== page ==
When it comes to big games and big challenges, it doesn’t get much bigger than facing double European kings Munster on their own patch.
Munster may have been beaten by Leinster last week but the reigning Magners League Champions have only lost once at their Thomond Park home in European fixtures since the birth of continental competition 15 years ago.
Northampton Saints are the latest side to attempt to buck the trend when they travel to Ireland for the European quarter-final this Saturday.
The likes of fellow English powerhouses London Wasps, Gloucester, Sale Sharks and Harlequins have all been well beaten in Limerick at a ground which produces arguably the most vociferous and intimidating atmosphere in world rugby.
And Northampton veteran Bruce Reihana readily admits that playing at Thomond Park presents a unique challenge, one which a number of the Northampton players failed to rise to last time around.
“The first time there, with the noise that was created, the occasion got to a few of the boys,” added Reihana, who was part of the Northampton side beaten 12-9 at the same venue in the group stages this January.
“It’s the ferocity of it all – seeing everyone on their feet. They’ve got so much passion.
“When I was warming up, you could see their faces, screaming at you and showing their true emotion. It’s much more than just support – it’s almost like they’re on the pitch as well.
“I think it’s brilliant how much they love their team and support them and I think that’ a key part in why Munster are such a great team.”
Thomond Park may have got the better of some of the Saints stars in Round 1 but Reihana say he himself the kind of player who revels in such a hostile atmosphere.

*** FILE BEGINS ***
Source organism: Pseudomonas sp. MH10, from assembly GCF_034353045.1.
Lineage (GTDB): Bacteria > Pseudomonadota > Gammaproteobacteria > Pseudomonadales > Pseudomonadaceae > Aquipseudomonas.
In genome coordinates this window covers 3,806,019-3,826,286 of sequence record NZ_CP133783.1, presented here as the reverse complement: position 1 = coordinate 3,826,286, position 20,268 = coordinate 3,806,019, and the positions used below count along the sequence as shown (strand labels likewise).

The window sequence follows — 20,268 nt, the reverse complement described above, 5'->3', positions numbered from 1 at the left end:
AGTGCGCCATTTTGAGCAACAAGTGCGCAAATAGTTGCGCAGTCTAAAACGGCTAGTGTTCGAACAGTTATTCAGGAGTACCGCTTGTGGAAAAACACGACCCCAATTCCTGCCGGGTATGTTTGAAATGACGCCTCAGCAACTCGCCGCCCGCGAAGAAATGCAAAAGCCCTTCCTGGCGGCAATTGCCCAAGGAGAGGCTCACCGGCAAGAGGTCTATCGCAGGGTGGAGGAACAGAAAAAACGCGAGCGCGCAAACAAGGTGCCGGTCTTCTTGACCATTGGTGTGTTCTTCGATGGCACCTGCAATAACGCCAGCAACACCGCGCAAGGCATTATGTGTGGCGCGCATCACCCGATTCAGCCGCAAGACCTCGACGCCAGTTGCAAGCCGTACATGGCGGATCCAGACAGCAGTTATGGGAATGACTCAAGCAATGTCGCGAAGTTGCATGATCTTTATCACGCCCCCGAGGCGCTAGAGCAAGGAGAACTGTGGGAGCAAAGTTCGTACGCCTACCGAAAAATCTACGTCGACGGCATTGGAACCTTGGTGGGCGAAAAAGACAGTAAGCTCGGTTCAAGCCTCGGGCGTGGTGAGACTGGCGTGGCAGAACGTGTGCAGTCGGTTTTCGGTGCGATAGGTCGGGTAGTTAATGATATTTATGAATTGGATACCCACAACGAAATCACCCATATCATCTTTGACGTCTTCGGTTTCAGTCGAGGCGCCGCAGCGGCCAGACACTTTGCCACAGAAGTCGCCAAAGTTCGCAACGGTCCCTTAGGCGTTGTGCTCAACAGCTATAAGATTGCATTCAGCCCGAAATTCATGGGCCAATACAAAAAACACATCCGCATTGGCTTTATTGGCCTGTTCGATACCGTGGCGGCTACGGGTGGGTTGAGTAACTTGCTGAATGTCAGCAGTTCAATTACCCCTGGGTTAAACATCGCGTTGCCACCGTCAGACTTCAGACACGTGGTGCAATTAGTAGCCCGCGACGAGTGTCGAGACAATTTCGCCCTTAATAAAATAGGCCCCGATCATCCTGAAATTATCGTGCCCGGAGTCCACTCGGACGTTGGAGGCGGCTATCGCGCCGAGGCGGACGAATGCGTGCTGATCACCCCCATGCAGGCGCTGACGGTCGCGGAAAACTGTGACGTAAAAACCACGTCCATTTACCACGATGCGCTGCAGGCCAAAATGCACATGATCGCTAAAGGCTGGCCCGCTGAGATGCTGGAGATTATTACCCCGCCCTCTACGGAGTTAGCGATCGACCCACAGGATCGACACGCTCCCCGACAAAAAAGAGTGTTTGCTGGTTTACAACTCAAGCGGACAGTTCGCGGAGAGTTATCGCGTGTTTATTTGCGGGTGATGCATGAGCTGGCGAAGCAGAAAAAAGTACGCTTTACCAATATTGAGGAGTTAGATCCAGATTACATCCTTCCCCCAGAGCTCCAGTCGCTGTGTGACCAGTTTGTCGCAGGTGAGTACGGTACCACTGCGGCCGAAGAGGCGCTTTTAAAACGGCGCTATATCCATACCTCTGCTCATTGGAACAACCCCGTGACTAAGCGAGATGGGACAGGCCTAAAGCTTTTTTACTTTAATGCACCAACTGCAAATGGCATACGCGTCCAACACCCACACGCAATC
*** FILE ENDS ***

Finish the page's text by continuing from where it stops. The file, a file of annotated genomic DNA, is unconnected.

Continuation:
Somewhat perversely, he enjoys the sense of being bullied, taunted and outnumbered on foreign lands, believing that it adds that something special to what would be a memorable encounter regardless.
And if experience has taught Reihana to enjoy the magnitude of such occasions, the former All Black feels that Northampton’s first taste of the Munster masses will ensure the squad deal with the pressures far better this time around.
“I didn’t find it intimidating myself, being an old fella and having had a few occasions like that. I just used it to spur me on.
“I like to smile with the crowd, to clap them and applaud because without them we’re nothing.
“It really excites me when the crowd goes nuts. The best thing is when you don’t make a mistake or you bust a tackle, they go quiet.
“We’ve talked as a team about using that atmosphere to inspire yourself and enthuse yourself – don’t be overawed; be excited.
“Learning from that and knowing what’s coming, we can be a very different side this time around.
“I’d love to win there. I think that’s a special feeling. It’s a massive task but it’s certainly doable.”